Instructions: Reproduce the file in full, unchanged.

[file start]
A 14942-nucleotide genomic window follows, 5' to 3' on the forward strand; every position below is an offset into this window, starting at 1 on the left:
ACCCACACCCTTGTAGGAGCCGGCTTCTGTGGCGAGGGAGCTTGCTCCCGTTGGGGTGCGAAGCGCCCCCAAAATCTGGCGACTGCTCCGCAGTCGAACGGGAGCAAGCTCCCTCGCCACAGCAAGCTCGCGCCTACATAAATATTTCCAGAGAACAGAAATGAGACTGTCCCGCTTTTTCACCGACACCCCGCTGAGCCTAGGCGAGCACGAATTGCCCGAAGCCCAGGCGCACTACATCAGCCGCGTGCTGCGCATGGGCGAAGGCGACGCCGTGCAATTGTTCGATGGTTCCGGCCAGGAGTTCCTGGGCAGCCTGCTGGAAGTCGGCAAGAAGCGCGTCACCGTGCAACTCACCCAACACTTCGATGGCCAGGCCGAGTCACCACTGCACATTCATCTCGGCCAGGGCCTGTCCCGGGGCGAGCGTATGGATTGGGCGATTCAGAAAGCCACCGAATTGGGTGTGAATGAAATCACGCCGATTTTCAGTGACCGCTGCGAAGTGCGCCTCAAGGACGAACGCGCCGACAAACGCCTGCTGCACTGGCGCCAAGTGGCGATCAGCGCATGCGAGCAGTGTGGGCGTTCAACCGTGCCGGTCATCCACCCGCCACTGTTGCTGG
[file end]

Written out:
A 14942-nucleotide genomic window follows, 5' to 3' on the forward strand; every position below is an offset into this window, starting at 1 on the left:
ACCCACACCCTTGTAGGAGCCGGCTTCTGTGGCGAGGGAGCTTGCTCCCGTTGGGGTGCGAAGCGCCCCCAAAATCTGGCGACTGCTCCGCAGTCGAACGGGAGCAAGCTCCCTCGCCACAGCAAGCTCGCGCCTACATAAATATTTCCAGAGAACAGAAATGAGACTGTCCCGCTTTTTCACCGACACCCCGCTGAGCCTAGGCGAGCACGAATTGCCCGAAGCCCAGGCGCACTACATCAGCCGCGTGCTGCGCATGGGCGAAGGCGACGCCGTGCAATTGTTCGATGGTTCCGGCCAGGAGTTCCTGGGCAGCCTGCTGGAAGTCGGCAAGAAGCGCGTCACCGTGCAACTCACCCAACACTTCGATGGCCAGGCCGAGTCACCACTGCACATTCATCTCGGCCAGGGCCTGTCCCGGGGCGAGCGTATGGATTGGGCGATTCAGAAAGCCACCGAATTGGGTGTGAATGAAATCACGCCGATTTTCAGTGACCGCTGCGAAGTGCGCCTCAAGGACGAACGCGCCGACAAACGCCTGCTGCACTGGCGCCAAGTGGCGATCAGCGCATGCGAGCAGTGTGGGCGTTCAACCGTGCCGGTCATCCACCCGCCACTGTTGCTGG